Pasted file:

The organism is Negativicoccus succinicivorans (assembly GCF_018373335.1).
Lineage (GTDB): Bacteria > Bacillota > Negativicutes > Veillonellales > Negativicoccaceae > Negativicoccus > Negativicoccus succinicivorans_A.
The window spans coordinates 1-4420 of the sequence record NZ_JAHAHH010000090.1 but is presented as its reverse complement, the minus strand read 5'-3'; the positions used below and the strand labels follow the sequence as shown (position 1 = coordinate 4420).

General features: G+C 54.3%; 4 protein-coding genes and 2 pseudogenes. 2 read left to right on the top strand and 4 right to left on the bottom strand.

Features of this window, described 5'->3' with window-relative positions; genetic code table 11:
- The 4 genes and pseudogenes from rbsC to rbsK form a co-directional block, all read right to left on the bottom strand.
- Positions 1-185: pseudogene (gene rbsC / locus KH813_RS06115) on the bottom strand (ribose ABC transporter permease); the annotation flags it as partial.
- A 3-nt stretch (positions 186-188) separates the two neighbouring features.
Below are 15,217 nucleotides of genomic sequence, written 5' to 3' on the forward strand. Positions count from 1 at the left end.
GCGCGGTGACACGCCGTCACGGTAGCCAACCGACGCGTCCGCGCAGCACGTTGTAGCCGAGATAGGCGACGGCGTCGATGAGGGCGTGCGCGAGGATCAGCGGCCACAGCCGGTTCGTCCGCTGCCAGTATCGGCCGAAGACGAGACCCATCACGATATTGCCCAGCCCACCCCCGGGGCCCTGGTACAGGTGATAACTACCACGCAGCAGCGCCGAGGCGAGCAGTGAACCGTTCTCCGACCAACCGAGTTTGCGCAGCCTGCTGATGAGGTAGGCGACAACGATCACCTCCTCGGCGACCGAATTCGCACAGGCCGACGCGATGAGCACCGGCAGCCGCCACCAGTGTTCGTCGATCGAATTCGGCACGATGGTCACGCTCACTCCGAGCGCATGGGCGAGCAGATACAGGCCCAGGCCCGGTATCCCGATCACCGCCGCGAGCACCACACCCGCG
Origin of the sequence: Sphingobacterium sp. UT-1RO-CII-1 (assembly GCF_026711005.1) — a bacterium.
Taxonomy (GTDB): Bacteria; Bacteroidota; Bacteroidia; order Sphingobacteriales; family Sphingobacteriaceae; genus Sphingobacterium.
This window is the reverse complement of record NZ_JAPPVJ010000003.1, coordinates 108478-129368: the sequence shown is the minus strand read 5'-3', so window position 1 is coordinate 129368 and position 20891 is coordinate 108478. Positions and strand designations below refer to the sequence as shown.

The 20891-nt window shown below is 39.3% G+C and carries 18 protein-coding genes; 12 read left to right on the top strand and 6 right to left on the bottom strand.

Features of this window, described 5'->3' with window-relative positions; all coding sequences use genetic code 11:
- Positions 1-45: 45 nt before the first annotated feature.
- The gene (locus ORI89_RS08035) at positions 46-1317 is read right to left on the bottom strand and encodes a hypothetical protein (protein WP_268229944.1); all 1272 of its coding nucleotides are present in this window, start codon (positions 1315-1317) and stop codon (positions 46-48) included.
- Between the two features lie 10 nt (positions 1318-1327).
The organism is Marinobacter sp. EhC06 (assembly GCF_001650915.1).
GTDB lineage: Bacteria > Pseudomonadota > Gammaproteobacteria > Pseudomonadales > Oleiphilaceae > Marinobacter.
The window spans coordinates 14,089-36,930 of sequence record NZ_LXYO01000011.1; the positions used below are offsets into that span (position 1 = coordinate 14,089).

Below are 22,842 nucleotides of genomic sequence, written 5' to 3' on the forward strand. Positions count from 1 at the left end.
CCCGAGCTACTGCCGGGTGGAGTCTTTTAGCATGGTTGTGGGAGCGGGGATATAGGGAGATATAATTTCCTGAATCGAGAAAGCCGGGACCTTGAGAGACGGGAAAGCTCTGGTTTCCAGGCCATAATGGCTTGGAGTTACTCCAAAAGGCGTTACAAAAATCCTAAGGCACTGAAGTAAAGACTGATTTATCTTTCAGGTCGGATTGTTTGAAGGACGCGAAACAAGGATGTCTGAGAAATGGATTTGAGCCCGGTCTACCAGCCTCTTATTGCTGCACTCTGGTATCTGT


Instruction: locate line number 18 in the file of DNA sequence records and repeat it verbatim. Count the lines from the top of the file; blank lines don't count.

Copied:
- Between the two features lie 10 nt (positions 1318-1327).